The Bledsoe Firm - August 2019

The Bledsoe Firm JustFamilyLaw.com | 949.363.5551 August | 2019

O ne of the M ost I mportant L essons I’ ve L earned in the C ourtroom F or the first time in my career, I recently had the opportunity to argue at the California Courts of Appeal. Even though I’m an experienced attorney and have taken on

for years now), had a lot of work to do. Since 2017, the opposition has filed to appeal twice. This was our first appeal. This case, like many others, is a reminder that the wheels of justice can turn slow. It can be complicated and require a significant amount of work. This case, in particular, has been so contested and so challenging that, win or lose, there is a good chance this will be a major published case.

many cases, this was something out of the scope of what I normally do. It’s out of the scope for most attorneys. Arguing at the Courts of Appeal is a rarity. I rarely get worked up or overly concerned when I’m about to step inside a courtroom. I’ve done it so many times that it’s second nature. I walk in as prepared as possible and go to work for my client. When it comes to the Courts of Appeal, you're entering a different kind of space. It has a unique format as opposed to the courtrooms I see on a daily basis. In the Courts of Appeal, each side gets 30 minutes to present their case to the three judges. In my case, I’m arguing on behalf

What do I mean by that? Some attorneys will list their published cases on their resume, though it’s not a common thing. In our case, we’re dealing with several complex legal issues, so I think it may be worth listing. We’re really fleshing out the law with this case and building a framework for potential future cases.

of a client who was defrauded and had a significant sum of money stolen from them. They were a successful businessperson who had their life derailed by someone else — the person we were up against, along with their team of lawyers. At this point in the case, as we stood in the Courts of Appeal, the other side had nothing else to do but argue the appeal. I, along with my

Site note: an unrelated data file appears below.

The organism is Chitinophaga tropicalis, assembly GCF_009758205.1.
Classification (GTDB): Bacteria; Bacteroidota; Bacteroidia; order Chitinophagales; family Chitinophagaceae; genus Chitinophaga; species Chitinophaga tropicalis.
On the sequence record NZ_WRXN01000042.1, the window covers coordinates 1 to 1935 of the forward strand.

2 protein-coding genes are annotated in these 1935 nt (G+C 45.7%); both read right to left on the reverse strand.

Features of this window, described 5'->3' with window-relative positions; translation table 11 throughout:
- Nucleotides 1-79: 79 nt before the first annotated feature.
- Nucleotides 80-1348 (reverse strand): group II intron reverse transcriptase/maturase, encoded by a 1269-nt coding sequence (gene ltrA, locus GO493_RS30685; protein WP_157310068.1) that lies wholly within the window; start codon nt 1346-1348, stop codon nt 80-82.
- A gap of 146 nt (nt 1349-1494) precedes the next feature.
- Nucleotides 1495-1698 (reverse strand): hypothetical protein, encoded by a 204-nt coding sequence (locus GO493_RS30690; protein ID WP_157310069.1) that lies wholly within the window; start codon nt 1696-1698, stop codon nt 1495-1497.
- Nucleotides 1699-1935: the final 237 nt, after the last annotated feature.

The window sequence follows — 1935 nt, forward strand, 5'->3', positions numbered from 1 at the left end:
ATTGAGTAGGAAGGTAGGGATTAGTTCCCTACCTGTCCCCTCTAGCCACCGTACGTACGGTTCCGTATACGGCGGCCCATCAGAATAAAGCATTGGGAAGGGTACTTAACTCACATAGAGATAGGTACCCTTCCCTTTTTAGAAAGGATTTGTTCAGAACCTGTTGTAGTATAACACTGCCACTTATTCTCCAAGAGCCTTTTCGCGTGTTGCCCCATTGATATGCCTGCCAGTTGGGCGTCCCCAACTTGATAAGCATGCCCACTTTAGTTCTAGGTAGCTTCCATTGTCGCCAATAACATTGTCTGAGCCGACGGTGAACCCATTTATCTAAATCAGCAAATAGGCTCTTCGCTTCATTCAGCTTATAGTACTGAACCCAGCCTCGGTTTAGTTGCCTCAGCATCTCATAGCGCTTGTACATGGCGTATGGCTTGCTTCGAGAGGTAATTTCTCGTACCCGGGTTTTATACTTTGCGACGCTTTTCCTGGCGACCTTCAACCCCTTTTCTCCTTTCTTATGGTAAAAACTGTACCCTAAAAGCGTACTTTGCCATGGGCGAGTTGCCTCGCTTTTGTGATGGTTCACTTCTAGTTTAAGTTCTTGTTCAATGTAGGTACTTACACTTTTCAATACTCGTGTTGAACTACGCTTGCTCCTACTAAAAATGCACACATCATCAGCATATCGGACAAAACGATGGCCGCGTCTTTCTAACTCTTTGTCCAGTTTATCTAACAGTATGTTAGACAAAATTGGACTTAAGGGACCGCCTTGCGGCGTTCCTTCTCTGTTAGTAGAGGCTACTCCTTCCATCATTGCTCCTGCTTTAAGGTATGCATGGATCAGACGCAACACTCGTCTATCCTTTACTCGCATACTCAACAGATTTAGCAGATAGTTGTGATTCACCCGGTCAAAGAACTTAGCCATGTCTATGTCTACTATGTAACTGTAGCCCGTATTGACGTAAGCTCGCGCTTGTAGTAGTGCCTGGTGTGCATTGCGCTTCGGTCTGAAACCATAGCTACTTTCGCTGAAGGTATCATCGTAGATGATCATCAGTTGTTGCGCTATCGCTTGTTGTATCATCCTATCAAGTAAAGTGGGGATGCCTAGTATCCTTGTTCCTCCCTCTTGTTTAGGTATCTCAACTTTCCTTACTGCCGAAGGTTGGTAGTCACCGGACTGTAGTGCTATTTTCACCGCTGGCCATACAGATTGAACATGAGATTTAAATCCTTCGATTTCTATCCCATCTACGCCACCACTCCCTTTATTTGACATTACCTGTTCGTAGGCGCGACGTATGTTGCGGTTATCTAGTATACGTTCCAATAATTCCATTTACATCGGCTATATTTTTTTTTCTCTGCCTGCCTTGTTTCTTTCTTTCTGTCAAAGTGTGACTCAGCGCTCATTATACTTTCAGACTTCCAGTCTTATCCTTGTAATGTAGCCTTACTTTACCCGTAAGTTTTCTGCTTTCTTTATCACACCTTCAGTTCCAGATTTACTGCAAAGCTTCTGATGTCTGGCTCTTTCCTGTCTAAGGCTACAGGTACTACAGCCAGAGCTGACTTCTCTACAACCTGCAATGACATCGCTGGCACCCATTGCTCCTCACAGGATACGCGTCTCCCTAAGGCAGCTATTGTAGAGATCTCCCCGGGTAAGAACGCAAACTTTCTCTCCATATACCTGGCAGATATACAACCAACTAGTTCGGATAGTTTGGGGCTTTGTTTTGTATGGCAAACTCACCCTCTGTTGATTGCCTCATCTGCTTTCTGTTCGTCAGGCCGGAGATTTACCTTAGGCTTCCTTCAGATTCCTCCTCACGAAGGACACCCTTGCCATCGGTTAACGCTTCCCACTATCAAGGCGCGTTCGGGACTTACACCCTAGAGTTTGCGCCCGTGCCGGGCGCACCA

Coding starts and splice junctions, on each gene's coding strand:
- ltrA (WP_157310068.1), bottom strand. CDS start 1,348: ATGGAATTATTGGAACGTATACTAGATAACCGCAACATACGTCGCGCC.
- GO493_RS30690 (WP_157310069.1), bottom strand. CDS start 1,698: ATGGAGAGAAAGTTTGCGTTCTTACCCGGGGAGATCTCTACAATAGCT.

Anyway, let’s get back to the case: There was something specific that happened that caught me completely off guard. I went into the courtroom keyed up. I prepped as well as I thought I could. I knew the details, and I knew what I wanted to say. However, that all changed when one of the judges said something I wasn’t expecting. In the Courts of Appeal, you argue before a panel of three judges. These are the judges who are generally renowned in the legal community, if not the community at large. They’re further into their careers and have a lot of experience under their belts. Well, about a minute and a half into my 30-minute argument, one of the presiding judges threw out a point that no one had considered up until that moment. It was a point that could derail my case. I thought, “ Oh no — I can’t believe this is happening.”

"... even if you’re thinking you’re experiencing the 'worst-case scenario,' it may

actually be a good thing."

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associate attorneys who had been a part of the case from the very beginning (as this has been going on

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